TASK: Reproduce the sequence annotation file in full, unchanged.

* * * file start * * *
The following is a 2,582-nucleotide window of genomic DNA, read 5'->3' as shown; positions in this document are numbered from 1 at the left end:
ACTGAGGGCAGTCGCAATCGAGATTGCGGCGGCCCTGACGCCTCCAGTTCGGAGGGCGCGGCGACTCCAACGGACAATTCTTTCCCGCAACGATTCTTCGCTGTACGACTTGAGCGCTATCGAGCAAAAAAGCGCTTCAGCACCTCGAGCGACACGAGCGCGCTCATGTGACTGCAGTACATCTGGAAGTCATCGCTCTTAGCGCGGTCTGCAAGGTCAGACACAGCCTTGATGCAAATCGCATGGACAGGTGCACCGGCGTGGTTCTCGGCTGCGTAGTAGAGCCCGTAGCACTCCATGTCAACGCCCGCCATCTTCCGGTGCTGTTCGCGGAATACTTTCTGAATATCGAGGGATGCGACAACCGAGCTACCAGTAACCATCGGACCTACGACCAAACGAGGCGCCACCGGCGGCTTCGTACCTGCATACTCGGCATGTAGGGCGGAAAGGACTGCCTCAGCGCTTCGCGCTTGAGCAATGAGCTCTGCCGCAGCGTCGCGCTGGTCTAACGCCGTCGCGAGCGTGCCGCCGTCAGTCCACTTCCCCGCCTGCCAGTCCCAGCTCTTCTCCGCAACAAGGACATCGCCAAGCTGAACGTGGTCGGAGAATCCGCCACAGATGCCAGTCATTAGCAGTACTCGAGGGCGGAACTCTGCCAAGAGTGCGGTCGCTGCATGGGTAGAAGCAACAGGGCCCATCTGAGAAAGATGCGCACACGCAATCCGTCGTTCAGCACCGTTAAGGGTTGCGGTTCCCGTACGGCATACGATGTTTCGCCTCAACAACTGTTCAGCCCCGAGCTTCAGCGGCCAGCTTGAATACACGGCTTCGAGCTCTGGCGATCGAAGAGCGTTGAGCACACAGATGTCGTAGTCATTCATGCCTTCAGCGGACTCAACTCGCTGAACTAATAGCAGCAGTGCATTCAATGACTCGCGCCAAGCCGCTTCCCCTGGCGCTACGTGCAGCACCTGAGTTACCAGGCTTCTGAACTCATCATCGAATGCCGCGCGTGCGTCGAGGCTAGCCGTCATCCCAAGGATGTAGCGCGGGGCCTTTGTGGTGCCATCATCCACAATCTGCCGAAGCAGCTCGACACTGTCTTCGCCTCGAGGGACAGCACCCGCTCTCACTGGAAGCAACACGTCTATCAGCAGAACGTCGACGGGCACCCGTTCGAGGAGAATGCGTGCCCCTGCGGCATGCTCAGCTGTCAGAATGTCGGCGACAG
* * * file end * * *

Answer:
The following is a 2,582-nucleotide window of genomic DNA, read 5'->3' as shown; positions in this document are numbered from 1 at the left end:
ACTGAGGGCAGTCGCAATCGAGATTGCGGCGGCCCTGACGCCTCCAGTTCGGAGGGCGCGGCGACTCCAACGGACAATTCTTTCCCGCAACGATTCTTCGCTGTACGACTTGAGCGCTATCGAGCAAAAAAGCGCTTCAGCACCTCGAGCGACACGAGCGCGCTCATGTGACTGCAGTACATCTGGAAGTCATCGCTCTTAGCGCGGTCTGCAAGGTCAGACACAGCCTTGATGCAAATCGCATGGACAGGTGCACCGGCGTGGTTCTCGGCTGCGTAGTAGAGCCCGTAGCACTCCATGTCAACGCCCGCCATCTTCCGGTGCTGTTCGCGGAATACTTTCTGAATATCGAGGGATGCGACAACCGAGCTACCAGTAACCATCGGACCTACGACCAAACGAGGCGCCACCGGCGGCTTCGTACCTGCATACTCGGCATGTAGGGCGGAAAGGACTGCCTCAGCGCTTCGCGCTTGAGCAATGAGCTCTGCCGCAGCGTCGCGCTGGTCTAACGCCGTCGCGAGCGTGCCGCCGTCAGTCCACTTCCCCGCCTGCCAGTCCCAGCTCTTCTCCGCAACAAGGACATCGCCAAGCTGAACGTGGTCGGAGAATCCGCCACAGATGCCAGTCATTAGCAGTACTCGAGGGCGGAACTCTGCCAAGAGTGCGGTCGCTGCATGGGTAGAAGCAACAGGGCCCATCTGAGAAAGATGCGCACACGCAATCCGTCGTTCAGCACCGTTAAGGGTTGCGGTTCCCGTACGGCATACGATGTTTCGCCTCAACAACTGTTCAGCCCCGAGCTTCAGCGGCCAGCTTGAATACACGGCTTCGAGCTCTGGCGATCGAAGAGCGTTGAGCACACAGATGTCGTAGTCATTCATGCCTTCAGCGGACTCAACTCGCTGAACTAATAGCAGCAGTGCATTCAATGACTCGCGCCAAGCCGCTTCCCCTGGCGCTACGTGCAGCACCTGAGTTACCAGGCTTCTGAACTCATCATCGAATGCCGCGCGTGCGTCGAGGCTAGCCGTCATCCCAAGGATGTAGCGCGGGGCCTTTGTGGTGCCATCATCCACAATCTGCCGAAGCAGCTCGACACTGTCTTCGCCTCGAGGGACAGCACCCGCTCTCACTGGAAGCAACACGTCTATCAGCAGAACGTCGACGGGCACCCGTTCGAGGAGAATGCGTGCCCCTGCGGCATGCTCAGCTGTCAGAATGTCGGCGACAG